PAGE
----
The recent launch of Lebanon County’s new Records Alert program couldn’t have come at a better time.
Although no cases of fraud are believed to have been reported in Lebanon County, there have been incidents of bad actors attempting to steal the deeds and therefore the properties of landowners in nearby Adams County, according to a published report in PennLive.
Realtors there have reported cases occurring over the summer, while other incidents have happened in nearby Chester and Delaware counties. (Adams and Lebanon share many things in common, including their designations as fifth-class counties based on population figures.)
“If people were to try and do it, then our program will alert you that it happened,” said Dawn Blauch, recorder of deeds for Lebanon County. “These kinds of things usually start in cities and then make their way to rural areas like Lebanon County. In Delaware County, 40 people were working together to rent properties to other people.”
The purpose of her office implementing LANDEX software is to allow property owners to register their holdings with her office. Then, when any record has been filed with her office on that holding via the property’s Uniform Parcel Identifier (UPI) number, an alert will be sent to the property owner notifying them of that action.
It’s important to note that only property owners who have registered their holdings via their UPI number will receive a notification from the Recorder of Deeds office in Lebanon County when an action occurs.
Developed by Lebanon-based Optical Storage Solutions Inc., individuals who own property in Lebanon County can register theirs for free via the recorder of deeds’ webpage.
A property owner’s UPI number can be researched two ways.
Via that office’s webpage, and it’s also printed on property tax bills distributed or collected by the county’s treasurer’s office as a GIS ID number. The GIS ID# is located immediately below the taxpayer’s name and mailing address, according to Sallie Nuein, administrator for the Lebanon County treasurer’s office.
Blauch said the decision to use LANDEX was based on the volume of enquiries her office receives from landowners who have learned through a television ad that individuals can subscribe to a similar service to protect their most valuable asset.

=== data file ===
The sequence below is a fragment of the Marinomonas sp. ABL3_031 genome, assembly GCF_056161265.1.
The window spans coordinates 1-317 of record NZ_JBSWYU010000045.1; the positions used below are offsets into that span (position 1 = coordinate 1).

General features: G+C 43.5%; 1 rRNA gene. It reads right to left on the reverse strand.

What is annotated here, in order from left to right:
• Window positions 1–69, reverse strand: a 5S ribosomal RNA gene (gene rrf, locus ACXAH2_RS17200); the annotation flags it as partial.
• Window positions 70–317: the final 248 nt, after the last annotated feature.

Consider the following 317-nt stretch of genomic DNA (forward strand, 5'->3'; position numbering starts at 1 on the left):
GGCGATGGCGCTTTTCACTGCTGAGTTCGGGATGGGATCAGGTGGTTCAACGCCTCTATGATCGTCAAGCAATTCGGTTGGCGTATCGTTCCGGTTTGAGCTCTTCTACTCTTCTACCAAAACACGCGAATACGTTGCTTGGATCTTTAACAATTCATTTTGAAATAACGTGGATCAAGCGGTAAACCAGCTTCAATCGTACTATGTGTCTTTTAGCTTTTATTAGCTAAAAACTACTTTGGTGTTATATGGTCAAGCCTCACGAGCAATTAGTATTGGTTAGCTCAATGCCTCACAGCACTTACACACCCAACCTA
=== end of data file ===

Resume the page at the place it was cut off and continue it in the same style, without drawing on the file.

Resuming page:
“A lot of them are calling to see if we have a program like this so they can be on top of what’s recorded to make sure that they don’t lose their property because that’s their concern,” said Blauch. “There’s a lot of commercials on TV trying to sell programs that basically do what we’re doing for free. Our system will notify you within 10 to 15 minutes after a filing has taken place.”
Blauch noted that if an alert is received, property owners should contact her office first — especially if they are confused by it. Since her office will not necessarily be aware that an alert has been sent, the onus is on the property owner to initiate a response to her office and with law authorities if the action is determined to be questionable.
“Then if they are sure that something should not have been recorded, especially if it is a deed that they know that they did not sign, then they will definitely want to contact the authorities,” said Blauch. “The faster you get that done, the better.”
Although there is always the potential that an alert may concern fraud, Blauch emphasized that most, which are sent by her office via text message or email, will be for a legitimate filing.
“I’m excited about this and happy we’re able to assist county residents with education, really, about the documents that have been filed on their properties,” said Blauch. “Most alerts will be legitimate.”
Blauch said the Records Alert program is predominantly an educational tool since most property owners don’t know the various ways a record may be filed on their holdings.
One of the more prominent ways is when a mortgage satisfaction piece occurs, meaning a property owner has satisfied their mortgage with their lender. Another is when one financial institution purchases a mortgage from a competitor, which will also trigger an alert to the property owner.
“We get phone calls about this all the time when people pay off their mortgages because they think we hold their deeds and we do not,” said Blauch. “They usually call asking for their deed. You actually get your deed when you purchase a property and a lot of people don’t realize that.”
Still, others involve the filing of subdivision, stormwater, and right-of-way plans that are filed with her office. Any of these actions will trigger an alert to the property owner.
Blauch said that about 40 property owners have registered theirs in the county’s Records Alert program. There are 56,094 properties in Lebanon County, according to the county’s assessment office.
“For me, it’s not just about getting alerted about fraud, it’s really about educating property owners,” said Blauch. “And bringing their attention to it.”
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